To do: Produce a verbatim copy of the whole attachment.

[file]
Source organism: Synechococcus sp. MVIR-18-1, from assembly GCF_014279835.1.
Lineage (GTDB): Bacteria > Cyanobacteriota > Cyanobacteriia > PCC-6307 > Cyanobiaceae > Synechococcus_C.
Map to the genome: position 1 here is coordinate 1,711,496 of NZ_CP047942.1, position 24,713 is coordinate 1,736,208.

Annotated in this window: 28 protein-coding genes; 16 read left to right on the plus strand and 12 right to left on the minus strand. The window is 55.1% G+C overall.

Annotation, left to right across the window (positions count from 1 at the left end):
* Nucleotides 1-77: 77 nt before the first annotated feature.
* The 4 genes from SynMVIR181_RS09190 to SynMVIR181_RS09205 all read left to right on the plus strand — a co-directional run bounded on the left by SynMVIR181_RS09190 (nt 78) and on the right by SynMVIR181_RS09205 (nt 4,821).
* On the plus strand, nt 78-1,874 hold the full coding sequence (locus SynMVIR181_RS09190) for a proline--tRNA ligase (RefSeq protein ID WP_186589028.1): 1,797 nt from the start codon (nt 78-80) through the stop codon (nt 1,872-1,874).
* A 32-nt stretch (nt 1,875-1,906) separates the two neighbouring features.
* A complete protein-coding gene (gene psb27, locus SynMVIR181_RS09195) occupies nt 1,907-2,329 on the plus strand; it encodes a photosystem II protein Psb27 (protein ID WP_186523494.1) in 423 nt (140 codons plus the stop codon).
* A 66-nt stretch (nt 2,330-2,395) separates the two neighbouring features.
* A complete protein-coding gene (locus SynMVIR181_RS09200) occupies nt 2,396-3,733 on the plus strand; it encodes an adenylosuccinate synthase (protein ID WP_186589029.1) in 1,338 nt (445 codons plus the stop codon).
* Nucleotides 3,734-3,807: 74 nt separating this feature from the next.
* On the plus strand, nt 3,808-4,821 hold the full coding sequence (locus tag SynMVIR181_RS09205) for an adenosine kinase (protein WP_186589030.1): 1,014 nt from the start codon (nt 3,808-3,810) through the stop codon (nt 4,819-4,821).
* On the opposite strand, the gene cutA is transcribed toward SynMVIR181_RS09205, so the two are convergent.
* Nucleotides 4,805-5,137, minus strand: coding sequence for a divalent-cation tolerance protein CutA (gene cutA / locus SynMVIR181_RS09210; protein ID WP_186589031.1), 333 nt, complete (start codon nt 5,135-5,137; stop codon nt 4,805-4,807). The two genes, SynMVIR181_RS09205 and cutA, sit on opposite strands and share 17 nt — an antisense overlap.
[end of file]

Source organism: Synechococcus sp. MVIR-18-1, from assembly GCF_014279835.1.
Lineage (GTDB): Bacteria > Cyanobacteriota > Cyanobacteriia > PCC-6307 > Cyanobiaceae > Synechococcus_C.
Map to the genome: position 1 here is coordinate 1,711,496 of NZ_CP047942.1, position 24,713 is coordinate 1,736,208.

Annotated in this window: 28 protein-coding genes; 16 read left to right on the plus strand and 12 right to left on the minus strand. The window is 55.1% G+C overall.

Annotation, left to right across the window (positions count from 1 at the left end):
* Nucleotides 1-77: 77 nt before the first annotated feature.
* The 4 genes from SynMVIR181_RS09190 to SynMVIR181_RS09205 all read left to right on the plus strand — a co-directional run bounded on the left by SynMVIR181_RS09190 (nt 78) and on the right by SynMVIR181_RS09205 (nt 4,821).
* On the plus strand, nt 78-1,874 hold the full coding sequence (locus SynMVIR181_RS09190) for a proline--tRNA ligase (RefSeq protein ID WP_186589028.1): 1,797 nt from the start codon (nt 78-80) through the stop codon (nt 1,872-1,874).
* A 32-nt stretch (nt 1,875-1,906) separates the two neighbouring features.
* A complete protein-coding gene (gene psb27, locus SynMVIR181_RS09195) occupies nt 1,907-2,329 on the plus strand; it encodes a photosystem II protein Psb27 (protein ID WP_186523494.1) in 423 nt (140 codons plus the stop codon).
* A 66-nt stretch (nt 2,330-2,395) separates the two neighbouring features.
* A complete protein-coding gene (locus SynMVIR181_RS09200) occupies nt 2,396-3,733 on the plus strand; it encodes an adenylosuccinate synthase (protein ID WP_186589029.1) in 1,338 nt (445 codons plus the stop codon).
* Nucleotides 3,734-3,807: 74 nt separating this feature from the next.
* On the plus strand, nt 3,808-4,821 hold the full coding sequence (locus tag SynMVIR181_RS09205) for an adenosine kinase (protein WP_186589030.1): 1,014 nt from the start codon (nt 3,808-3,810) through the stop codon (nt 4,819-4,821).
* On the opposite strand, the gene cutA is transcribed toward SynMVIR181_RS09205, so the two are convergent.
* Nucleotides 4,805-5,137, minus strand: coding sequence for a divalent-cation tolerance protein CutA (gene cutA / locus SynMVIR181_RS09210; protein ID WP_186589031.1), 333 nt, complete (start codon nt 5,135-5,137; stop codon nt 4,805-4,807). The two genes, SynMVIR181_RS09205 and cutA, sit on opposite strands and share 17 nt — an antisense overlap.